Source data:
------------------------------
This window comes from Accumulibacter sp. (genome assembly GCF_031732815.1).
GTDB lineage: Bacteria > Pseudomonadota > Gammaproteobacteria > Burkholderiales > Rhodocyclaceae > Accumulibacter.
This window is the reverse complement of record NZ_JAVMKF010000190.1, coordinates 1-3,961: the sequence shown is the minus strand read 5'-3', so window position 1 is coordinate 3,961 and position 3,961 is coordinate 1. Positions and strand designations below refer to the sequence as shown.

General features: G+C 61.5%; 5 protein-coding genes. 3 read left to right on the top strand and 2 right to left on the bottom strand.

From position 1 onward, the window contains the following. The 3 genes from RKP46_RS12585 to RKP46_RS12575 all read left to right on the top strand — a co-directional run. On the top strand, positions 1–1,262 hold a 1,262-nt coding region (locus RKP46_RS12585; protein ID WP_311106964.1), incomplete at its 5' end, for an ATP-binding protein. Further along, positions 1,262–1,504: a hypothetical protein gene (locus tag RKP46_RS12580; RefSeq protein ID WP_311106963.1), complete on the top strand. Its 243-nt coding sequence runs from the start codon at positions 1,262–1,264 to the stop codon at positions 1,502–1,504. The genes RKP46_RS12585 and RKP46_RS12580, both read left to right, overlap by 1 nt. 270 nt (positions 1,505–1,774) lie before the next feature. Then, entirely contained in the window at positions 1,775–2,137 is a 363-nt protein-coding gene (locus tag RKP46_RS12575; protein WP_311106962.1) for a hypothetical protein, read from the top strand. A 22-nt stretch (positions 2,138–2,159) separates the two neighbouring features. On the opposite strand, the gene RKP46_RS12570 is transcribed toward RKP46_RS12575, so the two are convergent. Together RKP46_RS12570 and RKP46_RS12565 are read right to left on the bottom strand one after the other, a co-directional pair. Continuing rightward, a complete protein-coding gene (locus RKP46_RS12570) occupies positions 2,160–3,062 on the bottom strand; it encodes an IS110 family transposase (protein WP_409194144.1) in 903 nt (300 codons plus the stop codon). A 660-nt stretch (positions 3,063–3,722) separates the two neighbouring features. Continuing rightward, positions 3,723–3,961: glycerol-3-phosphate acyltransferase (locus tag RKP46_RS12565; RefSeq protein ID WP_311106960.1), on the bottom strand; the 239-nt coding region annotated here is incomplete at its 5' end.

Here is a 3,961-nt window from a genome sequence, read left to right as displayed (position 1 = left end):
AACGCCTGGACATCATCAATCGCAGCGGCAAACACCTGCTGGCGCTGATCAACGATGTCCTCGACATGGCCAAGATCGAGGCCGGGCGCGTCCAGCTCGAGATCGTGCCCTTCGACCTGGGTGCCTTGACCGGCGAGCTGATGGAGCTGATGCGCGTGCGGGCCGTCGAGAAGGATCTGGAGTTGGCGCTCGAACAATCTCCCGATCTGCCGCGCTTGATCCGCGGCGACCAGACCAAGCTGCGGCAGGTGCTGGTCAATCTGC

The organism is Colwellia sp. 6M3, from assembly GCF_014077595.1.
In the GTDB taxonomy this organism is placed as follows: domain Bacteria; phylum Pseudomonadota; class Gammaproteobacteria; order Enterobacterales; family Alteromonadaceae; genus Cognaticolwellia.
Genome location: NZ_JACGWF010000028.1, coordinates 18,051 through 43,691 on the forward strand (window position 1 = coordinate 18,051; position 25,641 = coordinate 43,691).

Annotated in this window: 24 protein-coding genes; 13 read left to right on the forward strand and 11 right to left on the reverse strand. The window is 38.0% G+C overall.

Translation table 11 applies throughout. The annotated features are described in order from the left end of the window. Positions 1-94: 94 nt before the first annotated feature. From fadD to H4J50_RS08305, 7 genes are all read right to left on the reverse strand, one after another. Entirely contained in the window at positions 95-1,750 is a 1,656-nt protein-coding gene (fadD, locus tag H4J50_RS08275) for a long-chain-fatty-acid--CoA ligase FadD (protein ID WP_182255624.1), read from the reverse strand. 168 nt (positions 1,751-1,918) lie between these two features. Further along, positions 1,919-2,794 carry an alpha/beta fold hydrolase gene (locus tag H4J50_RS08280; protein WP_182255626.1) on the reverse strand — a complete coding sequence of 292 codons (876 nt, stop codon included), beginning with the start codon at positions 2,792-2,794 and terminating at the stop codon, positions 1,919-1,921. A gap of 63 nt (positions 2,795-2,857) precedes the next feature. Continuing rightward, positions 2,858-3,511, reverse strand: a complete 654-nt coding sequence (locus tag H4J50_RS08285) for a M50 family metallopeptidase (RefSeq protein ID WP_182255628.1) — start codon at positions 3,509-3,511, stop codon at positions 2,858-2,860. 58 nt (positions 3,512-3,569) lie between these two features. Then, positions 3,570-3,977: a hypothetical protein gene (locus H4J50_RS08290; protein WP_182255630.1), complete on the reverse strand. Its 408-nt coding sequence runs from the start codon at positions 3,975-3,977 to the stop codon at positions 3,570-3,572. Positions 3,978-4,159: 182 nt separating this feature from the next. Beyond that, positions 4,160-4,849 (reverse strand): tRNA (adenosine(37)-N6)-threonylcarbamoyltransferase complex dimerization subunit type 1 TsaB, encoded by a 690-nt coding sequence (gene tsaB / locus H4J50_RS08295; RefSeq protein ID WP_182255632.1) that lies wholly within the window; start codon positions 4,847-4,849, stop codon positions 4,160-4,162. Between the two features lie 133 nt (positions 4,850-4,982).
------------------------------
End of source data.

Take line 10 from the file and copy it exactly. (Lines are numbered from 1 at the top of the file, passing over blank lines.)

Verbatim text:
Genome location: NZ_JACGWF010000028.1, coordinates 18,051 through 43,691 on the forward strand (window position 1 = coordinate 18,051; position 25,641 = coordinate 43,691).